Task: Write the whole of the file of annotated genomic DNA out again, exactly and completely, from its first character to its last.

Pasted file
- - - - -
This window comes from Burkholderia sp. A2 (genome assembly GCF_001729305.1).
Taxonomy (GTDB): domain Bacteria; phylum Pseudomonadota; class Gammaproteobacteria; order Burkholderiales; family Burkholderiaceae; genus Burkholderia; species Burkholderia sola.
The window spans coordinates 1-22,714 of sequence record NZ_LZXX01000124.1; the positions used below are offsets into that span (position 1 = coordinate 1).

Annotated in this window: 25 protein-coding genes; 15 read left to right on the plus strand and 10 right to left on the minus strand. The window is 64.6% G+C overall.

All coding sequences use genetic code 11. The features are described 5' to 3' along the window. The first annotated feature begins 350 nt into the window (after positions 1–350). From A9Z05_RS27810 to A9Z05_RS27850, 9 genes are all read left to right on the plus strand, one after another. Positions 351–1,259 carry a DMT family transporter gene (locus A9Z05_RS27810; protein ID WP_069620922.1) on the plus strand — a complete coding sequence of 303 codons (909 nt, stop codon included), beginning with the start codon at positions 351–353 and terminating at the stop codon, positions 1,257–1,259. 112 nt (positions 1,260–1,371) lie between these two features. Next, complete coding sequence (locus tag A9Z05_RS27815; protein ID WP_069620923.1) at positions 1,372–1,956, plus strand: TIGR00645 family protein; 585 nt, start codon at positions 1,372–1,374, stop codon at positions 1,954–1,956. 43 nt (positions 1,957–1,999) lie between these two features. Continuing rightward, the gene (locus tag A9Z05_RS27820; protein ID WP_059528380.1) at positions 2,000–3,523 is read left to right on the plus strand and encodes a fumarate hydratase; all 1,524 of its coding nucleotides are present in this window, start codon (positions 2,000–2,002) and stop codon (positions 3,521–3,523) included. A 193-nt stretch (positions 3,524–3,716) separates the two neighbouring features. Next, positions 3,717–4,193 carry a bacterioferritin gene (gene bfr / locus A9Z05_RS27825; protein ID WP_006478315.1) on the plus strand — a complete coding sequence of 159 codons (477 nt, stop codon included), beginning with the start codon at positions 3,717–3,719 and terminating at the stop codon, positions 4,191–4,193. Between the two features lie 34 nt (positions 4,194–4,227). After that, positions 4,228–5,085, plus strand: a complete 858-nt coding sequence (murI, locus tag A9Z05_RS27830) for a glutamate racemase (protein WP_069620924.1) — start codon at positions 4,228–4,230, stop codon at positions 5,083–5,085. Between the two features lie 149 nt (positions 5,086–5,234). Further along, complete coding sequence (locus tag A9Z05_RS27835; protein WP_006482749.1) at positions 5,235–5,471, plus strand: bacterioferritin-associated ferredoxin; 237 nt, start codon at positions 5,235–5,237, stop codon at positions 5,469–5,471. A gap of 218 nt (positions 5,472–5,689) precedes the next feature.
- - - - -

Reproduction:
This window comes from Burkholderia sp. A2 (genome assembly GCF_001729305.1).
Taxonomy (GTDB): domain Bacteria; phylum Pseudomonadota; class Gammaproteobacteria; order Burkholderiales; family Burkholderiaceae; genus Burkholderia; species Burkholderia sola.
The window spans coordinates 1-22,714 of sequence record NZ_LZXX01000124.1; the positions used below are offsets into that span (position 1 = coordinate 1).

Annotated in this window: 25 protein-coding genes; 15 read left to right on the plus strand and 10 right to left on the minus strand. The window is 64.6% G+C overall.

All coding sequences use genetic code 11. The features are described 5' to 3' along the window. The first annotated feature begins 350 nt into the window (after positions 1–350). From A9Z05_RS27810 to A9Z05_RS27850, 9 genes are all read left to right on the plus strand, one after another. Positions 351–1,259 carry a DMT family transporter gene (locus A9Z05_RS27810; protein ID WP_069620922.1) on the plus strand — a complete coding sequence of 303 codons (909 nt, stop codon included), beginning with the start codon at positions 351–353 and terminating at the stop codon, positions 1,257–1,259. 112 nt (positions 1,260–1,371) lie between these two features. Next, complete coding sequence (locus tag A9Z05_RS27815; protein ID WP_069620923.1) at positions 1,372–1,956, plus strand: TIGR00645 family protein; 585 nt, start codon at positions 1,372–1,374, stop codon at positions 1,954–1,956. 43 nt (positions 1,957–1,999) lie between these two features. Continuing rightward, the gene (locus tag A9Z05_RS27820; protein ID WP_059528380.1) at positions 2,000–3,523 is read left to right on the plus strand and encodes a fumarate hydratase; all 1,524 of its coding nucleotides are present in this window, start codon (positions 2,000–2,002) and stop codon (positions 3,521–3,523) included. A 193-nt stretch (positions 3,524–3,716) separates the two neighbouring features. Next, positions 3,717–4,193 carry a bacterioferritin gene (gene bfr / locus A9Z05_RS27825; protein ID WP_006478315.1) on the plus strand — a complete coding sequence of 159 codons (477 nt, stop codon included), beginning with the start codon at positions 3,717–3,719 and terminating at the stop codon, positions 4,191–4,193. Between the two features lie 34 nt (positions 4,194–4,227). After that, positions 4,228–5,085, plus strand: a complete 858-nt coding sequence (murI, locus tag A9Z05_RS27830) for a glutamate racemase (protein WP_069620924.1) — start codon at positions 4,228–4,230, stop codon at positions 5,083–5,085. Between the two features lie 149 nt (positions 5,086–5,234). Further along, complete coding sequence (locus tag A9Z05_RS27835; protein WP_006482749.1) at positions 5,235–5,471, plus strand: bacterioferritin-associated ferredoxin; 237 nt, start codon at positions 5,235–5,237, stop codon at positions 5,469–5,471. A gap of 218 nt (positions 5,472–5,689) precedes the next feature.